of Mr. J. A. Crowe, author of a 'New History of Painting
in Italy', and will be found suggestive by the traveller when
visiting the museum of Naples or the ruins of Pompeii. The
insertion of excursions to the Lipari Islands, Malta, Sardinia,
Tunis (Carthage), and Corfu (Athens) does not add materi¬
ally to the bulk of the volume, and will be acceptable to
The Maps and Plans, which have been carefully re¬
vised for the present edition, and several of which are en¬
tirely new, will suffice for the use of all ordinary travellers.
Heights are given in English feet.
Distances are generally given in English miles. As,
however, the kilometre, the old Italian miglio, and the Si¬
cilian miglio are occasionally mentioned, the traveller is
referred to the comparative table at the beginning of the
volume for their respective values.
Populations are given according to the last census
(1871). As that of some of the towns will perhaps strike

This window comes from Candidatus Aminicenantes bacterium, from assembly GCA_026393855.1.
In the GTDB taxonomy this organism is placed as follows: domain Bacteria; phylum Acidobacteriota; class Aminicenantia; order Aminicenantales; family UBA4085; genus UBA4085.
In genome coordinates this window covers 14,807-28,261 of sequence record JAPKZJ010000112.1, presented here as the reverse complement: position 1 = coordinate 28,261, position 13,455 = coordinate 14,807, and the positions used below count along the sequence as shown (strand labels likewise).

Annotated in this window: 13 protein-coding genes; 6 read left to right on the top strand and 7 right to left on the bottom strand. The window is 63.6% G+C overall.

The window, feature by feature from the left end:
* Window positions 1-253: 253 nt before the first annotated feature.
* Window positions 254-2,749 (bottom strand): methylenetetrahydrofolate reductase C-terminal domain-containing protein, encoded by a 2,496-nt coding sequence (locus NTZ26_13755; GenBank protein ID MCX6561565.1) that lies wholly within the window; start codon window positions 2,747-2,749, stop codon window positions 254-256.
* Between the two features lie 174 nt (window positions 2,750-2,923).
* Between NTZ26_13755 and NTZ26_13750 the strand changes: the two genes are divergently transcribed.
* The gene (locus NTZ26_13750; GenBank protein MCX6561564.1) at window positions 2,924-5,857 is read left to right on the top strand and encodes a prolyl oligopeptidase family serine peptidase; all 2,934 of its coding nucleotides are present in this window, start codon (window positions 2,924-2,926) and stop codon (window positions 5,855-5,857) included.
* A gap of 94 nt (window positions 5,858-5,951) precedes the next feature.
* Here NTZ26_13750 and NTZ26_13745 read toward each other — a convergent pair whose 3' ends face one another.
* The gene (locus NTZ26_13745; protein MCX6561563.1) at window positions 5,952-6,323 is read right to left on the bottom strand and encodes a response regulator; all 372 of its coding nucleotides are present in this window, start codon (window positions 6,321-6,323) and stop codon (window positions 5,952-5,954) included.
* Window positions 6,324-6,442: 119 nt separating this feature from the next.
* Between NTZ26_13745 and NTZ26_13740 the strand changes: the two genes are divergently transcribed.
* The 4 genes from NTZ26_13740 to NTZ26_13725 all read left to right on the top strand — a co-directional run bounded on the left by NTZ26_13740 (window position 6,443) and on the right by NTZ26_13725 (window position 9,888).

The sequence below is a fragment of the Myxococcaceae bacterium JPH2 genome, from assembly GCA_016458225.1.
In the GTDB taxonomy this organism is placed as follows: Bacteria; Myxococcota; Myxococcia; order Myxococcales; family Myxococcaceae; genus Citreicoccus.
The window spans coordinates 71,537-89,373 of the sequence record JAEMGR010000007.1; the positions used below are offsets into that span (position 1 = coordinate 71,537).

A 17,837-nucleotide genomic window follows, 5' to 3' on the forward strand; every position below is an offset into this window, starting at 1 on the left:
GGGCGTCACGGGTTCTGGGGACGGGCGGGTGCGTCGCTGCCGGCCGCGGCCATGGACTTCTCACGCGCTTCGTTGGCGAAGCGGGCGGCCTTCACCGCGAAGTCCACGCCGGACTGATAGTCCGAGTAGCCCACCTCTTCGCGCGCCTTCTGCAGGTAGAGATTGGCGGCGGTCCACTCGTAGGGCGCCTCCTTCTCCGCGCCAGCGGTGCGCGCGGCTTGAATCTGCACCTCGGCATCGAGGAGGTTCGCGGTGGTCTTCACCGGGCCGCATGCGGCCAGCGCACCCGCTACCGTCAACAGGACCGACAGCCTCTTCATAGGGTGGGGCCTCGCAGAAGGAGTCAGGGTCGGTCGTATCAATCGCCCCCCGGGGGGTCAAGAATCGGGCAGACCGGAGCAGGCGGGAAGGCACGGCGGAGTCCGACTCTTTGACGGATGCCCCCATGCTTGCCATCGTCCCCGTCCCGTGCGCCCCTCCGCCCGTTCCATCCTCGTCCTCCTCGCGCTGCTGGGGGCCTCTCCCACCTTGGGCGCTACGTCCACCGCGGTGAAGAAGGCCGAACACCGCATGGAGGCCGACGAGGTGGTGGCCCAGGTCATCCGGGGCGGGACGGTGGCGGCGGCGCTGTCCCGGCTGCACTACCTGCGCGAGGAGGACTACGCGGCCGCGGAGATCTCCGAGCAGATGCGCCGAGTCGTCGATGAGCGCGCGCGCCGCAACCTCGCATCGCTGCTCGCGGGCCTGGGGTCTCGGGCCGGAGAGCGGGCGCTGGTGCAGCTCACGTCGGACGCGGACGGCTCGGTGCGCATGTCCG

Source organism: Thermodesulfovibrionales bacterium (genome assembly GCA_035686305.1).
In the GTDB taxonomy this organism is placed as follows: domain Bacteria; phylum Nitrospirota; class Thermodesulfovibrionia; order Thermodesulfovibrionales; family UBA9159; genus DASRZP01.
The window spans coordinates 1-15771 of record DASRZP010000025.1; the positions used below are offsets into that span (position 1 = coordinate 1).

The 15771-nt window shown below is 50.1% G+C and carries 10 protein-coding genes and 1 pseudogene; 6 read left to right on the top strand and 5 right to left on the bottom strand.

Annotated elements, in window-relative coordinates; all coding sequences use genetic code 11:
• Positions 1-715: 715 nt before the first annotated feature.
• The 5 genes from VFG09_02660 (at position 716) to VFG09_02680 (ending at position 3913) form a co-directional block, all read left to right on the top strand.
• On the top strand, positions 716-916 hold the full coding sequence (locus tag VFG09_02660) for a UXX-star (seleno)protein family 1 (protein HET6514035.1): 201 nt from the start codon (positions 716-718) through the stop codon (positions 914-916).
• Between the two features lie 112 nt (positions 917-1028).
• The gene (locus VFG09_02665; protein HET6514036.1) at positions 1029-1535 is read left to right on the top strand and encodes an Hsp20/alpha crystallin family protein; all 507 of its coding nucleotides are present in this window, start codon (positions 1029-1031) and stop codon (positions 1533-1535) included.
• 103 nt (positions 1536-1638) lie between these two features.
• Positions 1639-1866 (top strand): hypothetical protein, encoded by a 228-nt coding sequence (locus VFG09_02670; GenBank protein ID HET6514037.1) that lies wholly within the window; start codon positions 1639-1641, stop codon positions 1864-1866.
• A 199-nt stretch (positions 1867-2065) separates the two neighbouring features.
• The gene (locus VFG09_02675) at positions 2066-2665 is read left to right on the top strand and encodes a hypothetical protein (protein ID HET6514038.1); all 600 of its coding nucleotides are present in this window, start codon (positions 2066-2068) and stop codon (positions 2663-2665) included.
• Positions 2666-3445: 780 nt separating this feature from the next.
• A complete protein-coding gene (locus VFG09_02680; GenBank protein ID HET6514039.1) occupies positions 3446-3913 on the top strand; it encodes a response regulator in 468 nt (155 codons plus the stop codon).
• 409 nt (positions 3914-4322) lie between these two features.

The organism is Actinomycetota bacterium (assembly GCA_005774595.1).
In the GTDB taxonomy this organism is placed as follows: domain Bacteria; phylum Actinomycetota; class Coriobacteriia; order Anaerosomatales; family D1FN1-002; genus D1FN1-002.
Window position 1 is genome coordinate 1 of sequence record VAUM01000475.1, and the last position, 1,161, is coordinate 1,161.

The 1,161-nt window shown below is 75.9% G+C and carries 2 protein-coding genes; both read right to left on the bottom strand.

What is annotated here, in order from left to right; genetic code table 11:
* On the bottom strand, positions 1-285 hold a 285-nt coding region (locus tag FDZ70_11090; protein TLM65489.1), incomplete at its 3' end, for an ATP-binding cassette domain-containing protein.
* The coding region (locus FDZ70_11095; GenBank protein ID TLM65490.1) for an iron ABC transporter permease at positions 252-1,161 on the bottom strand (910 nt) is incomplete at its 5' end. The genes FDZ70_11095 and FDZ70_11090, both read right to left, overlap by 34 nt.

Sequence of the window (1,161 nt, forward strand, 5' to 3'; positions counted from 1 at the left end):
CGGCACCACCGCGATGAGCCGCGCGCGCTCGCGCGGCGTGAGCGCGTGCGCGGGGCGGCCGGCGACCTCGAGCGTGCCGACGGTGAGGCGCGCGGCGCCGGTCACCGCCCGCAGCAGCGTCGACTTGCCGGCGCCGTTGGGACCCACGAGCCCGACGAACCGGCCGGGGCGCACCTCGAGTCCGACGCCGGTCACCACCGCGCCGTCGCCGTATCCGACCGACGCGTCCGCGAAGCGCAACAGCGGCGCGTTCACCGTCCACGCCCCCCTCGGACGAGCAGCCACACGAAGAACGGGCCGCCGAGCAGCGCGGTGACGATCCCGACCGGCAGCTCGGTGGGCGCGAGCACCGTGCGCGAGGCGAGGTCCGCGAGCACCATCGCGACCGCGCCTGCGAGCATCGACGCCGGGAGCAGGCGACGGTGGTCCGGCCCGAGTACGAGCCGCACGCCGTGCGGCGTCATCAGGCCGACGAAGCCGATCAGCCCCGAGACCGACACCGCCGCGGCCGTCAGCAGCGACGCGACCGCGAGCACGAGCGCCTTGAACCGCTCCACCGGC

the traveller as being overstated, it many be explained that
the numbers apply not merely to the towns topographically,
but to the whole neighbourhood which politically belongs
to the same commune or district.
Hotels. In no country does the treatment which the
traveller experiences at hotels vary so much as in Italy,
and attempts at extortion are perhaps nowhere so out¬
rageous. The inns of S. Italy and Sicily, with the exception
of those of Naples and a few other towns, are sadly behind
the requirements of the age; but the Editor has indicated
by asterisks those which he has reason to consider compar¬
atively respectable, clean, and reasonable. The charges
in the most frequented places have a constant tendency to
rise, but those of the last few years are approximately
stated in the Handbook for the traveller's guidance.